The Mid-Autumn Festival, one of the most traditional and popular family holidays in Vietnam, is enjoyed by people throughout the country, regardless of their background or economic status.
The festival is celebrated on the 15th day of the eighth month in the lunar calendar, which falls in mid-September in the Western calendar. It has evolved into an event with both cultural and commercial value.
The Mid-Autumn or “Trung Thu” Festival is associated with the legend of Cuoi, a popular Vietnamese fairy tale that explains the origin of the festival.
According to the legend, a man named Cuoi was very famous because he owned a magic banyan tree that could cure any illness. Cuoi’s wife got generic cialis viagra angry because Cuoi seemed to love the tree more than her so one day when Cuoi was out treating a sick neighbor, she poured dirty water on the roots of the tree, which made it leave the ground. Cuoi suddenly returned at that very moment to see the tree fly up to the sky. He tried to grab it but failed to pin it down and was taken up to the moon, where he lives together with his tree to this day. That’s why every year children light lanterns and take part in processions on the day of the festival to show Cuoi the way back to Earth!
The Vietnamese version of the Mid-Autumn Festival is similar to the one in China, except for its legend, the food and some traditional activities. Both the Han and minority nationalities in China celebrate the mid-autumn festival, though there are some additional special customs in different parts of the country, such as burning incense, planting mid-autumn trees, and lighting lanterns on towers.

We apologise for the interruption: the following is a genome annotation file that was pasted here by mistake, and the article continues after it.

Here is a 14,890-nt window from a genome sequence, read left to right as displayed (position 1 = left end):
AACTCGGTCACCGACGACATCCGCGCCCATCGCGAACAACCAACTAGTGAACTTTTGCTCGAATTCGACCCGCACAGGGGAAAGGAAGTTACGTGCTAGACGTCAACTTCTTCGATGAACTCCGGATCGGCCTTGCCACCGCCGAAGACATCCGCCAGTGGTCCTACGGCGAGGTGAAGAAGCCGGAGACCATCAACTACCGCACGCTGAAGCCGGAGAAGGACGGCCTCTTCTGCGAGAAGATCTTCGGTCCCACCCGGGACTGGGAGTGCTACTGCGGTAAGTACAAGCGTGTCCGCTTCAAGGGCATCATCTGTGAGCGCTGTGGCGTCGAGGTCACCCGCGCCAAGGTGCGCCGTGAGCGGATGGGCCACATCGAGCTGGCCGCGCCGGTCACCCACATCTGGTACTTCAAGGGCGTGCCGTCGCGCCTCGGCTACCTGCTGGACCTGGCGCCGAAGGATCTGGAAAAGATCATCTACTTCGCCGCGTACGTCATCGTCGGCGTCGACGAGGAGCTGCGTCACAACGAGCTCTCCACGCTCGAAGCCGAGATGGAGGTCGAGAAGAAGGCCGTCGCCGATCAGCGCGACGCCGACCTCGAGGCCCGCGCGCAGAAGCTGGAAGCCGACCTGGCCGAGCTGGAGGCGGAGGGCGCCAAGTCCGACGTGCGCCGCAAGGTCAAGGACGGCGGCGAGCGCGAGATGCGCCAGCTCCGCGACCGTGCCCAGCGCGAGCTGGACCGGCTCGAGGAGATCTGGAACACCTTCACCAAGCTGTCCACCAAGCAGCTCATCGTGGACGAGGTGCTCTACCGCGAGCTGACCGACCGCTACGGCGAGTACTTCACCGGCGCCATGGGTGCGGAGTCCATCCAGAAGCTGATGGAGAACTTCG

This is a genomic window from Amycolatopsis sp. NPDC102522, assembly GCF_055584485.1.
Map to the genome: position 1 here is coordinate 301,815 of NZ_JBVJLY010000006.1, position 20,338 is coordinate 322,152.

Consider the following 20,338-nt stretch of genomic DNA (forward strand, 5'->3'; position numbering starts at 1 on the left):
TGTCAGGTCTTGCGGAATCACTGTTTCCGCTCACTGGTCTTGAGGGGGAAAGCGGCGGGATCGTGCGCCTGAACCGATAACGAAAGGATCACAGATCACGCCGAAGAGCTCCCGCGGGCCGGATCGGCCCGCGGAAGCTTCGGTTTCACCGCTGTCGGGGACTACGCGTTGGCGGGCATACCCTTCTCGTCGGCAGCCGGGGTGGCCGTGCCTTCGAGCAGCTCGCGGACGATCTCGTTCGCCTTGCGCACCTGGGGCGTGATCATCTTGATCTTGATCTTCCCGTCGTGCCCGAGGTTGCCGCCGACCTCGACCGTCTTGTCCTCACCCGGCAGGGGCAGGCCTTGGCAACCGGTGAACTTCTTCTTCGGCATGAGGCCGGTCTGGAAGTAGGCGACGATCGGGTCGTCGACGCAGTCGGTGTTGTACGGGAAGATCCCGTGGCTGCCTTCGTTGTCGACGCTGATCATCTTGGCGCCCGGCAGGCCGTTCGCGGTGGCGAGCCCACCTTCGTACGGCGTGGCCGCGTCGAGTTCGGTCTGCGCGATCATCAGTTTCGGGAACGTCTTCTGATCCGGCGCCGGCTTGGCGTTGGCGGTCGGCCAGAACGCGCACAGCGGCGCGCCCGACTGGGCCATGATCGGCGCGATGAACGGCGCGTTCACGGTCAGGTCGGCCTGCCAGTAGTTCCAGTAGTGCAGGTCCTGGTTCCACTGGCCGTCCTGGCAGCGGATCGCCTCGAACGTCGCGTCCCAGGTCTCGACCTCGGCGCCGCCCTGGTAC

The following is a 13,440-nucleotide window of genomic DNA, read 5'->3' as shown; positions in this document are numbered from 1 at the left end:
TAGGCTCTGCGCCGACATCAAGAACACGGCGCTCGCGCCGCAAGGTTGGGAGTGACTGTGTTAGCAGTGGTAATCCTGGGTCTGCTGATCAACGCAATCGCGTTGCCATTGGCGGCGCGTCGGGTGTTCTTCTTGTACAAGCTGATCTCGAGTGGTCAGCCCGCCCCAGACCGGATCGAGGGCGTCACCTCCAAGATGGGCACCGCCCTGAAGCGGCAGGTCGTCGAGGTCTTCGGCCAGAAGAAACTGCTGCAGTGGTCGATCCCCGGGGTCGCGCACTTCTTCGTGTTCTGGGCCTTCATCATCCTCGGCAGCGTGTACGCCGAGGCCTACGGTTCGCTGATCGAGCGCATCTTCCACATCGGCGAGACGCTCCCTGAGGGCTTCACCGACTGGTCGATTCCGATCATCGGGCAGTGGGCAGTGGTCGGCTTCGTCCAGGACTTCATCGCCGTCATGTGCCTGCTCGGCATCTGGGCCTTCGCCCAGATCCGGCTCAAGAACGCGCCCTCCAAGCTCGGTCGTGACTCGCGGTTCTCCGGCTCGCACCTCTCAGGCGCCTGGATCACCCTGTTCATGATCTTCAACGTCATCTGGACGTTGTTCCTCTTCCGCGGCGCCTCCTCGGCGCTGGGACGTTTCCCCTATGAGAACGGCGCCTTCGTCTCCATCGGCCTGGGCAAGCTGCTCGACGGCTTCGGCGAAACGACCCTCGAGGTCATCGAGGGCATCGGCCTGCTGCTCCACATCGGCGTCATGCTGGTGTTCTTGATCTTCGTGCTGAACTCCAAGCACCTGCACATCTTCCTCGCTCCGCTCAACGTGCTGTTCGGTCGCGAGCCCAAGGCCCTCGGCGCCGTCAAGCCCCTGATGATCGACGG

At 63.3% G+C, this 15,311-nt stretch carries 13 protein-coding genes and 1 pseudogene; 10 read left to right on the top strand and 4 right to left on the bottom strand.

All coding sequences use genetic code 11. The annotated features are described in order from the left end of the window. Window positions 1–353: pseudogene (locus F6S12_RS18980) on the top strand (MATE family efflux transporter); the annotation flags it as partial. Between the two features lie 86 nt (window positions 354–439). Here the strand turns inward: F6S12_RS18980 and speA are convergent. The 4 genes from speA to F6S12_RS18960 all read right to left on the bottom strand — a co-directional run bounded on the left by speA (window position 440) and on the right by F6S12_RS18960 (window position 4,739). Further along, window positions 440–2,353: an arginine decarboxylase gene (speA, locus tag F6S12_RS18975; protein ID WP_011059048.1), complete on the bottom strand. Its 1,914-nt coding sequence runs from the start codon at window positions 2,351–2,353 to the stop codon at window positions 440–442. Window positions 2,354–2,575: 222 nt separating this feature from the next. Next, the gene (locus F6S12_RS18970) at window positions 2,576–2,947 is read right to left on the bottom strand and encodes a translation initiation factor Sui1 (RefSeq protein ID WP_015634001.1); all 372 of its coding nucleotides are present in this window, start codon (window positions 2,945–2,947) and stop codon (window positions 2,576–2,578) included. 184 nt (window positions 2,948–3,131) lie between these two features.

In Vietnam, there are many traditional activities for both adults and children during the festival including lion dances performed by both trained professional groups and amateurs. Lion dance groups perform on the streets and go to houses asking for permission to perform for the people living there. If they are accepted by the hosts, the ‘lion’ will go in and start dancing to wish the household good luck and fortune. The Earth Lord, ‘Ong Dia’, dances around the dragon, urging it on. ‘Ong Dia’, who has a smiling moon-shaped face, represents the prosperity and wealth of the earth.
On the occasion of the festival, parents buy their children rattles, drums and star lanterns. Many children also take great interest in traditional paper toys, lion heads and masks of animals from old tales, as well as modern battery-run plastic ships or tanks with remote controls.
The tradition of the Mid-Autumn festival is reflected in the way the children play games. They carry beautifully ornate lanterns while singing and parading along the streets in a candlelight procession at dawn. The candles represent brightness and the procession symbolizes success in school. The lanterns come in different sizes and shapes such as fish and butterflies. There are also spinning lanterns in which candles can be inserted to represent the sun surrounded by the earth.